Sell yourself perfectly on paper with a targeted proposal that describes problems and offers solutions.
By Matt Alderton
In a perfect world, new business would grow on trees, materialize out of thin air or come when it's called, like a dog that's hungry for a treat. Unfortunately, small businesses don't work in a perfect world. Instead, small businesses exist in a world where sales must be mined and hunted.
"When I founded 2 Virtues, I was starting from scratch," says Heather Allard, founder of 2 Virtues Inc., a Rhode Island-based company that makes safe sleepwear for infants and toddlers. "I had designed an innovative product, but there were several competitive products already on the market. To land customers, I had to do some serious pitching to wholesalers, consumers and press."
By drawing on the right words, pictures and ideas in her written business proposal, Allard was able to win new business.
What's in a Proposal?
A written proposal is perhaps the most important weapon a small business owner wields, according to branding expert Rob Frankel, the Los Angeles-based author of The Revenge of Brand X: How to Build a Big Time Brand on the Web or Anywhere Else, and How to Create Perfect Proposals, his popular e-book that outlines proposal dos and don'ts. Yet, he insists, too many people get it wrong.
"Among the most common — and worst — mistakes is that people tend to give away the solution to their prospects' problems, instead of using the proposal to educate those prospects as to why they'd be crazy to hire anyone else," Frankel says.
The problem is fundamental, Frankel suggests, and stems from a misunderstanding of what written proposals are, why they're written and how they ought to be structured. "You never send a proposal to introduce yourself to a client," he says. "The point of a proposal is to confirm how and why you're the only solution to the client's problem."
More simply, the point of a proposal is to make money. "The goal of a written sales pitch is to land a sale," Allard says. "A written pitch should have great content first and then presentation."
Write About Yourself
To generate content, start by looking in the mirror, suggests Jay Lipe, president and founder of Minneapolis-based EmergeMarketing.com and author of Stand Out From the Crowd: Secrets to Crafting a Winning Company Identity. He's written dozens of new business proposals, and he always starts with himself.
"I think it's very important to take a 'me' approach," Lipe says. He suggests writing about the approach you take to your work, the types of solutions you're known for and some background information on your company. Include short case studies that demonstrate what you've done for other clients, and don't forget to write about you, the person.
"Include significant bios of the individuals in your firm," he says. "The person who's looking at the proposal wants to know who's going to work on the project with them."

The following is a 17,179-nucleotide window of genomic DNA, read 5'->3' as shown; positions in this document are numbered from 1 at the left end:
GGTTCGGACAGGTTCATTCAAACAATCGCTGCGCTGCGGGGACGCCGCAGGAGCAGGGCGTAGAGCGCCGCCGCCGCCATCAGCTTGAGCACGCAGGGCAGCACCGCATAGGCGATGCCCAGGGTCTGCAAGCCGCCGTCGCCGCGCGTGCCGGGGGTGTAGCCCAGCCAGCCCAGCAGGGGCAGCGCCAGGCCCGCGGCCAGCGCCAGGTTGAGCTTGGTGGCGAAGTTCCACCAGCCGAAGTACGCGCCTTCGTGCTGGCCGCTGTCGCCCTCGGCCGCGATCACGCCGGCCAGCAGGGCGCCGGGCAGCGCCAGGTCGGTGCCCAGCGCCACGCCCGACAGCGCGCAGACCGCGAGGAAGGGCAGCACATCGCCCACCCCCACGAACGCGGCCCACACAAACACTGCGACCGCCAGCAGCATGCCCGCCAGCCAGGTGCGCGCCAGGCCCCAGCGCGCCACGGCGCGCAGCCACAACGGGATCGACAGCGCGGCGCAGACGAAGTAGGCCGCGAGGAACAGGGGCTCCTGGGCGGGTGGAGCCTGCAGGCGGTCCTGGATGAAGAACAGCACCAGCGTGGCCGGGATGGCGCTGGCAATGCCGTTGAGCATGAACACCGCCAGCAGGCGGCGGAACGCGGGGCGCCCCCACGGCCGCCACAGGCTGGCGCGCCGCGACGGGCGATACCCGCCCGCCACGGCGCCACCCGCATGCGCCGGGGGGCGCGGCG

Frankel says the key is to be confident but not too self-aggrandizing on the page. "The trick is knowing how to balance the presentation so that it's not all about you, but demonstrates your unique capabilities," he adds. It's important not only to provide the right answers, but also to ask the right questions.
Write About the Client
Your proposal needs case studies. It needs bios. It needs company history. More than anything, though, ahead of all else in your written product, it needs problems and solutions.
"Ultimately, the clients want to see themselves in the proposal," Lipe says. It should therefore be highly targeted. "They have to see themselves, they have to see the problem clearly, the way you've identified it, and they have to see your services as a clear choice for them as a solution."
To help you deliver the right information about your client to your client, be sure to have a conversation, either in person or by phone, before you even think about generating a written proposal.
"You have to do your homework on the person or the company to whom you're writing," Allard says.
Presentation is Key
Just as important as what's in your proposal is how your proposal looks, Lipe insists. He learned that the hard way, when he once delivered a proposal by fax. "The client called me," he recalls, "and said, 'Hey, I have two proposals sitting here on my desk. One of them is a faxed proposal, which is yours, and the other is a smartly bound proposal, which is your competitor's. Which one do you think I should go with?'"
Lipe insists that old-fashioned proposals are likely to make the most impact. "As much as I would like to say that presentation is not important, it's extremely important," he says. "It's the packaging of your services, so proposals should be bound, printed on high-quality paper and delivered either by hand or by a delivery service. That communicates to a potential client, 'Hey, they're taking this seriously.'"
Ultimately, though, proposals are about substance, not semblance. "A powerful pitch could be written on toilet paper and be effective," Allard says. "By the same token, a poorly written pitch could arrive on gold-lined stationery, and it wouldn't make any impact."
Frankel agrees. "Once I'm done," he says, "the prospect has no other choice than to conclude, 'This is the right guy for the job' — and price usually has little influence on that."